Make Windows 8 usable for people who think it’s not. Add a start menu to the desktop and tweak the way Explorer and Internet Explorer behave, all thanks to a piece of software called Classic Shell. If you like tweaking your user interface, and miss the options provided by previous versions of Windows, you’ll love this software.
To say Windows 8 is controversial would be an understatement. While many love the new security and speed of Redmond’s latest offering, some wish there was an optional way to avoid the Metro interface – including most of the MakeUseOf staff. Forcing a touch-based interface on a mouse-and-keyboard loving populace probably isn’t the smartest thing Microsoft’s ever done – even if it could help them sell a couple of phones someday.
So I’m glad there are ways to make Windows behave a little more like the operating system we know how to use properly. Classic shell gives you exactly the start menu you prefer, whether that’s the one from Windows 7, XP or even older versions of the OS. It also lets you tweak Windows Explorer, adding a customizable toolbar and letting you make other changes to the classic shell in Windows 8.
The Start Menu
Install Classic Shell and you’ll see it immediately – a start menu! The button will stick out like a sore thumb at first but you can configure it to blend in with Windows 8 quite nicely. Here’s how it looks on my computer:
Once you install Classic Shell, Windows automatically boots to the desktop – nice if you’d rather avoid Metro’s distractions and get right to work.
Do you want to change that, or anything else? Right-click the start menu and you’ll find a “Settings” button. From here you can change the style of start menu you want:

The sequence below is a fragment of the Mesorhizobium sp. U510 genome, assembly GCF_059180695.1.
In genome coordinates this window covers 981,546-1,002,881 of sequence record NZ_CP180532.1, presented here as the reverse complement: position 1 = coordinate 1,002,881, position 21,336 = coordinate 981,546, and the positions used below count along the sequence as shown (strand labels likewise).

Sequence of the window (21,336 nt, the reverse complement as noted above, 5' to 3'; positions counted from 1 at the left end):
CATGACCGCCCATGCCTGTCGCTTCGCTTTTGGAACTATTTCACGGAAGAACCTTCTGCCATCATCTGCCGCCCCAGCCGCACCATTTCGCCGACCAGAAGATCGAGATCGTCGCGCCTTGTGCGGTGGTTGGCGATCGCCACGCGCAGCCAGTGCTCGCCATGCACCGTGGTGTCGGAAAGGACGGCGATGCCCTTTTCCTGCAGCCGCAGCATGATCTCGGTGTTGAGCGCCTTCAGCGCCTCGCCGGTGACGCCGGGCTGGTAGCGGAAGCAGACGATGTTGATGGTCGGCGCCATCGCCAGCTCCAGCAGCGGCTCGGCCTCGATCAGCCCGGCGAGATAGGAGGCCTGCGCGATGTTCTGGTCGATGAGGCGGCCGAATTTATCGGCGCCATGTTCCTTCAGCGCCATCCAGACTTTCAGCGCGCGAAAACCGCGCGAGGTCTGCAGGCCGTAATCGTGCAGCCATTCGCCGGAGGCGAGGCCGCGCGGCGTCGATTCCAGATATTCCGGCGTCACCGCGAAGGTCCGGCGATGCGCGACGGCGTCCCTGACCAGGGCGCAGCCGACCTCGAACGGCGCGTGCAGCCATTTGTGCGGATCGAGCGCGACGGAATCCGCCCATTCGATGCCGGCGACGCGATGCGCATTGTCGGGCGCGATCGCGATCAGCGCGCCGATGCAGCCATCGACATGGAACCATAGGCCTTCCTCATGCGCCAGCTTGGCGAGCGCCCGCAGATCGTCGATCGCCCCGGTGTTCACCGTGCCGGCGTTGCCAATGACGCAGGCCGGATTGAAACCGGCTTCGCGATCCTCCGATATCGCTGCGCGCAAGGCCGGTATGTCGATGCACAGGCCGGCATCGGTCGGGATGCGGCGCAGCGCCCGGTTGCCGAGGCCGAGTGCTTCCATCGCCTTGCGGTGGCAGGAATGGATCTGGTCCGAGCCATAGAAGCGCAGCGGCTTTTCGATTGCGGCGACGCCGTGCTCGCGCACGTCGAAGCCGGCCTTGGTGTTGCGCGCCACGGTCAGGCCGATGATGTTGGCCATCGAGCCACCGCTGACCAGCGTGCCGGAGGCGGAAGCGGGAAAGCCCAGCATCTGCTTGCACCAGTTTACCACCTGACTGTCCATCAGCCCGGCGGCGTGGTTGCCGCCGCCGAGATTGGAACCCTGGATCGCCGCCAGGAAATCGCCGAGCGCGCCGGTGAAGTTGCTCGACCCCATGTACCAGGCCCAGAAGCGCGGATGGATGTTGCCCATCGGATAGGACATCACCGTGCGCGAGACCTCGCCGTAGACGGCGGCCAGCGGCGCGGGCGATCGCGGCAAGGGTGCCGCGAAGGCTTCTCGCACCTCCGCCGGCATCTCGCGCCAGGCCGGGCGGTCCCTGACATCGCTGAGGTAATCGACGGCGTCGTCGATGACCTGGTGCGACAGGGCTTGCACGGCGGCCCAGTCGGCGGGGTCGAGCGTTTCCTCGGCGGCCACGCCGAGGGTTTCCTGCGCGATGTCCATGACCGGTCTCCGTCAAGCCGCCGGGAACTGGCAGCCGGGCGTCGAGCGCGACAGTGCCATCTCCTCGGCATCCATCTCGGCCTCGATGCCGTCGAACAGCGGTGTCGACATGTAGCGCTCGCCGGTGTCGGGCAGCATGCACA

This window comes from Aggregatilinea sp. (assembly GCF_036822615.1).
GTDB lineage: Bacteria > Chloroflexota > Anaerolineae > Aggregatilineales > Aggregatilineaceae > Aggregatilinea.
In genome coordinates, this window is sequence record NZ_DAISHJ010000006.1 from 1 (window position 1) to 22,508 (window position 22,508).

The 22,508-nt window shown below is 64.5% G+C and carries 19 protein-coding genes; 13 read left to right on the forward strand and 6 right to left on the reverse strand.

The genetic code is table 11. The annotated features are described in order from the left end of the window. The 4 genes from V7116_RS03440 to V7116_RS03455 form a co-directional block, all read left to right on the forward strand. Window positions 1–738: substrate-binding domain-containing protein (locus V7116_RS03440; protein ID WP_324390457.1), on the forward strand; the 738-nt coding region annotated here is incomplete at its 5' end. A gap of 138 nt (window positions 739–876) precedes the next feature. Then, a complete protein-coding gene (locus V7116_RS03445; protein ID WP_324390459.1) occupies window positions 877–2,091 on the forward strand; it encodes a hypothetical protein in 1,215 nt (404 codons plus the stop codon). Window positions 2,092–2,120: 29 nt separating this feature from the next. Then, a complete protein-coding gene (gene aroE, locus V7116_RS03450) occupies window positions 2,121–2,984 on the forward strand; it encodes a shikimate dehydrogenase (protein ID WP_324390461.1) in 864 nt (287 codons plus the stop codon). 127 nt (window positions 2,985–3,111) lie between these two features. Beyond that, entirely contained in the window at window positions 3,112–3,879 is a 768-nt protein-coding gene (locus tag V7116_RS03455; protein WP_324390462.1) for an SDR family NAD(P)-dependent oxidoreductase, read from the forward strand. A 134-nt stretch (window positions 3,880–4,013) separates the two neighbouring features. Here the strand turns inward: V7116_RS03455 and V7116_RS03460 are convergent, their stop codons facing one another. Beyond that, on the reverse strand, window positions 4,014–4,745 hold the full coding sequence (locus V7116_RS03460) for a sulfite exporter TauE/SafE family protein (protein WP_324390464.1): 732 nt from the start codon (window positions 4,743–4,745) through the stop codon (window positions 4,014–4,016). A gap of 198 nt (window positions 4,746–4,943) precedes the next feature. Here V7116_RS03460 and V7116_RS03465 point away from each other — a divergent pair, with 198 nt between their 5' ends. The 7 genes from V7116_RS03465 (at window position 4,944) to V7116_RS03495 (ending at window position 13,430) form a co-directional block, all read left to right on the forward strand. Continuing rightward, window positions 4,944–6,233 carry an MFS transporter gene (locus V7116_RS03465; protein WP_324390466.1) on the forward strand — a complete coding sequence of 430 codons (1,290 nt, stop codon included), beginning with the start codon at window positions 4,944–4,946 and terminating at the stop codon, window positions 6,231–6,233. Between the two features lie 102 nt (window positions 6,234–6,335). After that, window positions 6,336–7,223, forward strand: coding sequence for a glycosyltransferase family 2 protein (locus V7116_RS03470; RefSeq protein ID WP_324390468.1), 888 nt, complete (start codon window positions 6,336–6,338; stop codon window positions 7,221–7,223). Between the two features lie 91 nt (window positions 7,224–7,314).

You’ll find a wide variety of options; just be sure to hit the “All Settings” options so you can see all tabs. You can make your start menu work exactly the way you want, so check it out.
Many people like the new Windows Explorer, but if you’re not one of them Classic Shell is here for you. With it you can make the file manager behave just the way you remember. When you launch it you’ll see a new toolbar in Explorer. Click the Classic Shell button on it and you can configure things, including what does and doesn’t show up in your toolbar:
Again, you can configure just about anything here. Explore the options and you’ll be blown away.
My wife – a brilliant physicist who is also very computer savvy – recently had cause to replace her computer. The new machine came with Windows 8, with which she was initially frustrated.
“I’m just not sure how I’m supposed to use this,” she said. The Metro apps, which she accurately deemed “Internet stuff”, didn’t seem that useful for most of the things she spends her time doing: crunching data, preparing presentations and taking notes while reading at the same time.
Her plan was to install Windows 7 until I pointed out Classic Shell. It provided the means to get used to Windows 8 without throwing old workflows away completely.
I think Microsoft made a mistake in not making more of their Metro features optional. People love Windows and have workflows worked out using it. Why try to change everything in one swift blow? Classic Shell helps, at least. Install it if you’re feeling the way my wife did.
If you want more help, be sure to check out Chris’ piece on resolving Windows 8 niggles or his piece on making Windows 8 faster. Or, if you want to learn more about Microsoft’s latest operating system, be sure to check out our full, free manual for Windows 8. It goes over all of the new features, teaching you how to use the Metro interface and get the most out of the new configurations.
Thoughts? Leave them below, as always. I’ll be around for the after party.
Explore more about: Windows 8.